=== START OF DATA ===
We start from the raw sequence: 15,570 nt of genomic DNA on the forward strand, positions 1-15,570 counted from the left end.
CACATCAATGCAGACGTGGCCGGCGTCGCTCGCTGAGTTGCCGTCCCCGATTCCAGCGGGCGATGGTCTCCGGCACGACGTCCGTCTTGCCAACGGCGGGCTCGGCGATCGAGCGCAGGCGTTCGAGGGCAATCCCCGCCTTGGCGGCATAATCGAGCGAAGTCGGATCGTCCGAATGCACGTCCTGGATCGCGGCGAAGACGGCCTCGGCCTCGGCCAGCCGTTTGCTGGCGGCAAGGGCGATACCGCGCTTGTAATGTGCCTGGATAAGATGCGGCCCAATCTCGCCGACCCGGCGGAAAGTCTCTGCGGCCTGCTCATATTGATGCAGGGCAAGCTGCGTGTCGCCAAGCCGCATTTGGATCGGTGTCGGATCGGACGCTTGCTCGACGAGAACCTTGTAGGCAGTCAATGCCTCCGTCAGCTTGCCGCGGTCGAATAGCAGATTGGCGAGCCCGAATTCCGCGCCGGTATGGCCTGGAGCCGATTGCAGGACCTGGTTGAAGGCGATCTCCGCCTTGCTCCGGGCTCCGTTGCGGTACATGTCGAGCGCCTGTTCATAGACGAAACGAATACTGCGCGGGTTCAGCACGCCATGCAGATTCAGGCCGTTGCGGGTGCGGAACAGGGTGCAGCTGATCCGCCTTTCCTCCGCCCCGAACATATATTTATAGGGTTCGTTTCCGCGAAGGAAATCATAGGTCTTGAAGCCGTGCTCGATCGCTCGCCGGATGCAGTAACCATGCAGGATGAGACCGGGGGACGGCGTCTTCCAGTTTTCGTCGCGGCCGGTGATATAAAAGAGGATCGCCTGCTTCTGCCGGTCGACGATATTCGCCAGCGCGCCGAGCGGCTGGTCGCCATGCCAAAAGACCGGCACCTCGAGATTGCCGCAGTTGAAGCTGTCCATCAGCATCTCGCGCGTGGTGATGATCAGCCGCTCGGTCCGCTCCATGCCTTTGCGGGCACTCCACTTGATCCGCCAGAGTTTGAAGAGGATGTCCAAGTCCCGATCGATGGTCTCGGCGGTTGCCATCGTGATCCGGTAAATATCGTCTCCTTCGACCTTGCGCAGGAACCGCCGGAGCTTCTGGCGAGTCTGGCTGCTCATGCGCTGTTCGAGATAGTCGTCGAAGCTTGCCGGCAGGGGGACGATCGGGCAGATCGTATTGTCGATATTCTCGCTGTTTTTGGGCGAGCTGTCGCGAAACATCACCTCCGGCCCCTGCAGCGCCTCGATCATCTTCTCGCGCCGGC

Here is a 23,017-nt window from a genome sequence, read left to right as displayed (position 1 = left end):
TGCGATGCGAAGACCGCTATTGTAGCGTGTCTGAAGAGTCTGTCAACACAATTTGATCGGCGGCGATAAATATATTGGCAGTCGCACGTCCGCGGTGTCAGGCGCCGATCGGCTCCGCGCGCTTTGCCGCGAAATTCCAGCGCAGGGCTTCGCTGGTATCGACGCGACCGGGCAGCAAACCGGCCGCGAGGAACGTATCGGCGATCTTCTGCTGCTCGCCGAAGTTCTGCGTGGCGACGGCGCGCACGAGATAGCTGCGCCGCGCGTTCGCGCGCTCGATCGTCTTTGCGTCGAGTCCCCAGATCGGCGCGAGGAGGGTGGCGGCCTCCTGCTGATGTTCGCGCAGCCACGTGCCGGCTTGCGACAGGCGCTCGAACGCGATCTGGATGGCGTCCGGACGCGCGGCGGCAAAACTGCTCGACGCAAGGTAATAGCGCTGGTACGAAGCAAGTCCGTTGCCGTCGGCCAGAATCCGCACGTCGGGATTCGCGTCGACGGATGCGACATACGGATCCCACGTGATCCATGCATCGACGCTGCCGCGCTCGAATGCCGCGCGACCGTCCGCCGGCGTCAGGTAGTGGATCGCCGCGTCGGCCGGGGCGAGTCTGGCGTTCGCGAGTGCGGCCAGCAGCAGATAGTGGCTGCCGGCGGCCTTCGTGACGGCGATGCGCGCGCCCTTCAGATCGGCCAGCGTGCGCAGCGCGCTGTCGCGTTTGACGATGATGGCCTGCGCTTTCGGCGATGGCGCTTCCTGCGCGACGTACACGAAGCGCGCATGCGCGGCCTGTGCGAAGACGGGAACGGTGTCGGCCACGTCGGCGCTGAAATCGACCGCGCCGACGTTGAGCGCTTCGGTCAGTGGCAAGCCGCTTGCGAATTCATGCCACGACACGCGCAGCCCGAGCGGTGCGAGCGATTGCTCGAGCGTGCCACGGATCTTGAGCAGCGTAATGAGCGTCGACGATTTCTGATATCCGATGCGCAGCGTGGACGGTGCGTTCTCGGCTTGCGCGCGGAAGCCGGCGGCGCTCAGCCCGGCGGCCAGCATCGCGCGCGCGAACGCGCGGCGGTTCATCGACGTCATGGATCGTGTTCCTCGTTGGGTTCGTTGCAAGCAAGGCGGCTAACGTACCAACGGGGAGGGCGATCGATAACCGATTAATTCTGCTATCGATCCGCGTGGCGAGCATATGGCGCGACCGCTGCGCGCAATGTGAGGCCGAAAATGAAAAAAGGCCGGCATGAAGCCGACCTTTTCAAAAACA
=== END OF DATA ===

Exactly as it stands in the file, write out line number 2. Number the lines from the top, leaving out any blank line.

CACATCAATGCAGACGTGGCCGGCGTCGCTCGCTGAGTTGCCGTCCCCGATTCCAGCGGGCGATGGTCTCCGGCACGACGTCCGTCTTGCCAACGGCGGGCTCGGCGATCGAGCGCAGGCGTTCGAGGGCAATCCCCGCCTTGGCGGCATAATCGAGCGAAGTCGGATCGTCCGAATGCACGTCCTGGATCGCGGCGAAGACGGCCTCGGCCTCGGCCAGCCGTTTGCTGGCGGCAAGGGCGATACCGCGCTTGTAATGTGCCTGGATAAGATGCGGCCCAATCTCGCCGACCCGGCGGAAAGTCTCTGCGGCCTGCTCATATTGATGCAGGGCAAGCTGCGTGTCGCCAAGCCGCATTTGGATCGGTGTCGGATCGGACGCTTGCTCGACGAGAACCTTGTAGGCAGTCAATGCCTCCGTCAGCTTGCCGCGGTCGAATAGCAGATTGGCGAGCCCGAATTCCGCGCCGGTATGGCCTGGAGCCGATTGCAGGACCTGGTTGAAGGCGATCTCCGCCTTGCTCCGGGCTCCGTTGCGGTACATGTCGAGCGCCTGTTCATAGACGAAACGAATACTGCGCGGGTTCAGCACGCCATGCAGATTCAGGCCGTTGCGGGTGCGGAACAGGGTGCAGCTGATCCGCCTTTCCTCCGCCCCGAACATATATTTATAGGGTTCGTTTCCGCGAAGGAAATCATAGGTCTTGAAGCCGTGCTCGATCGCTCGCCGGATGCAGTAACCATGCAGGATGAGACCGGGGGACGGCGTCTTCCAGTTTTCGTCGCGGCCGGTGATATAAAAGAGGATCGCCTGCTTCTGCCGGTCGACGATATTCGCCAGCGCGCCGAGCGGCTGGTCGCCATGCCAAAAGACCGGCACCTCGAGATTGCCGCAGTTGAAGCTGTCCATCAGCATCTCGCGCGTGGTGATGATCAGCCGCTCGGTCCGCTCCATGCCTTTGCGGGCACTCCACTTGATCCGCCAGAGTTTGAAGAGGATGTCCAAGTCCCGATCGATGGTCTCGGCGGTTGCCATCGTGATCCGGTAAATATCGTCTCCTTCGACCTTGCGCAGGAACCGCCGGAGCTTCTGGCGAGTCTGGCTGCTCATGCGCTGTTCGAGATAGTCGTCGAAGCTTGCCGGCAGGGGGACGATCGGGCAGATCGTATTGTCGATATTCTCGCTGTTTTTGGGCGAGCTGTCGCGAAACATCACCTCCGGCCCCTGCAGCGCCTCGATCATCTTCTCGCGCCGGC